Grandparents & Grandchildren: A new Italian American Story is Coming!
Let’s talk about generations. About generations who talk to one another. Who don’t talk. Who would like to get to know each other better. Everyone is aware that the close quarters parents and children share can, on occasion, lead to major misunderstandings and conflicts. But we’re skipping a generation, since grandparents and grandchildren have always shared a rare kind of bond. Paradoxically, distance facilitates communication, almost by magic, and understanding trumps time. A suspended relationship, almost shielded by a cloud.
Add to that an era of immigration, the gap between the old world and new – further augmented for Italian Americans by the language barrier – and the situation becomes more peculiar. Grandparents really do become the “roots,” the element anchoring grandchildren to their fascinating, mysterious ancestral identity. In fact, as has been noted, third generation Italian Americans are much more interested in rediscovering their Italian roots and studying the language than their parents. In many cases, that interest is due to their relationship with their grandparents.
This isn’t merely about affection or the search for stability or a need for meaningful landmarks – however important those things are in our historical moment, when every certainty seems to be going up in smoke. There’s a genuine connection between grandparents and grandchild in Italian American culture. Having been born in America, the parents have lost their linguistic ties to Italy and cannot explain “where we come from.” Grandparents can. Whether they were born in Italy and came here with their own parents or whether they were born in America, grandparents represent the connection to our cultural identity, a connection that is vital for grandchildren to face the present and envision their future.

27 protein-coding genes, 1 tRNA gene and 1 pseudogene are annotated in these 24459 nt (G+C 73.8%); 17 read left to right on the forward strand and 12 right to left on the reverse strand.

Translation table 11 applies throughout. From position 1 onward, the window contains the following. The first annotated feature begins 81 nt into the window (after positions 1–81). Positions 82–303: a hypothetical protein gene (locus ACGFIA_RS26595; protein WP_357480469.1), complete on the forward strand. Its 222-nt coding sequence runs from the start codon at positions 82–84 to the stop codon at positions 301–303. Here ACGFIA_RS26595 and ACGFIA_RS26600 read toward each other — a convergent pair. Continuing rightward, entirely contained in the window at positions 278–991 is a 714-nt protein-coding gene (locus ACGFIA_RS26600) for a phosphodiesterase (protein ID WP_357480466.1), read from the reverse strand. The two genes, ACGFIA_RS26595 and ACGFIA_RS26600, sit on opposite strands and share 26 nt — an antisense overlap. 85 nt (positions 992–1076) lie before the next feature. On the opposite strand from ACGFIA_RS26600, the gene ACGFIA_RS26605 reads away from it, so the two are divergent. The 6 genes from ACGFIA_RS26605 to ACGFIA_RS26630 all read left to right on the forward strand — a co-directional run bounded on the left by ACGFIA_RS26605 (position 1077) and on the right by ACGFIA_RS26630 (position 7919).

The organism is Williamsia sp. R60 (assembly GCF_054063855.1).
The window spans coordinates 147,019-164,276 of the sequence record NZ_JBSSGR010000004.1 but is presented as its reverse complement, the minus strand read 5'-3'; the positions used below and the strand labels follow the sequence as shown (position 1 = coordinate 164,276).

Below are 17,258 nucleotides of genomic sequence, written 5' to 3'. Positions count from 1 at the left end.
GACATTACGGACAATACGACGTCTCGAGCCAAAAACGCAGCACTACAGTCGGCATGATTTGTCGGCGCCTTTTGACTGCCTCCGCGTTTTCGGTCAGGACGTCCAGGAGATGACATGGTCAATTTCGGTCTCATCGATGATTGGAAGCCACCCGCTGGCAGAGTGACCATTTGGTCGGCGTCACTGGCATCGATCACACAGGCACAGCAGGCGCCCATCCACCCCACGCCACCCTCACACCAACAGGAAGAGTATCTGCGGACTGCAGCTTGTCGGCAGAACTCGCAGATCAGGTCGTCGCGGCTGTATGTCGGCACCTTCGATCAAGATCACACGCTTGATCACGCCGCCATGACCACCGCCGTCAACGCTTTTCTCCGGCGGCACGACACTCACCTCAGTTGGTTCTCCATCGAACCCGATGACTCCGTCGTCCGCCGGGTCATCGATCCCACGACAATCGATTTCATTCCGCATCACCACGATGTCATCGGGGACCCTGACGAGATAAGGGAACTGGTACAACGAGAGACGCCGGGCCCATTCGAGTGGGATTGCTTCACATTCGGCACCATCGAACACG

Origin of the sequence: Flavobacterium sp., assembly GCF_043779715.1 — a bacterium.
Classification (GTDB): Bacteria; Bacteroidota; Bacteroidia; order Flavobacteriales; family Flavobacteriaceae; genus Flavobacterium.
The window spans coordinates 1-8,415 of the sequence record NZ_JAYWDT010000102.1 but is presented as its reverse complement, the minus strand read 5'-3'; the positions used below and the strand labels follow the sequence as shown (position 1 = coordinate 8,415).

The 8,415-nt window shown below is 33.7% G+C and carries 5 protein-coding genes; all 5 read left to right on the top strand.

Out of these considerations came the idea to launch our series of conversations between grandparents and grandchildren of Italian ancestry. The term “conversation” is central to the project, which grew out of a wonderful collaboration between i-Italy and ANFE, with special thanks to their director and our friend Gaetano Calà, who has dedicated a lot of energy to the subject of immigration. Conversations then, not interviews. The format is neither journalistic nor documentarian.
There are no interviewers posing questions, no professors giving critiques, no experts interrupting to “explain” things. There is a reason behind this decision. We want to allow grandparents and grandchildren to tell their own story and ask each other questions, penning another page of their relationship together, even if they happen to be on camera. The magic of their relationship is the star of the show.
Of course we directed the conversation. But we did so in hands-off fashion, trying not to intrude, allowing each grandparent-grandchild pair to let their guard down, to talk as leisurely as possible in the comfort of their own homes. The intensity and ease of family, rather than sociology, set the tone of our Italian-American story.
Did we succeed? Our audience will have to judge for themselves. They can follow us this summer, as they have for the past four years, every Sunday at 1 pm on NYC Life, New York’s public TV channel, as well as online. As always, we will also publish some of the most appealing extracts of these conversations in the magazine.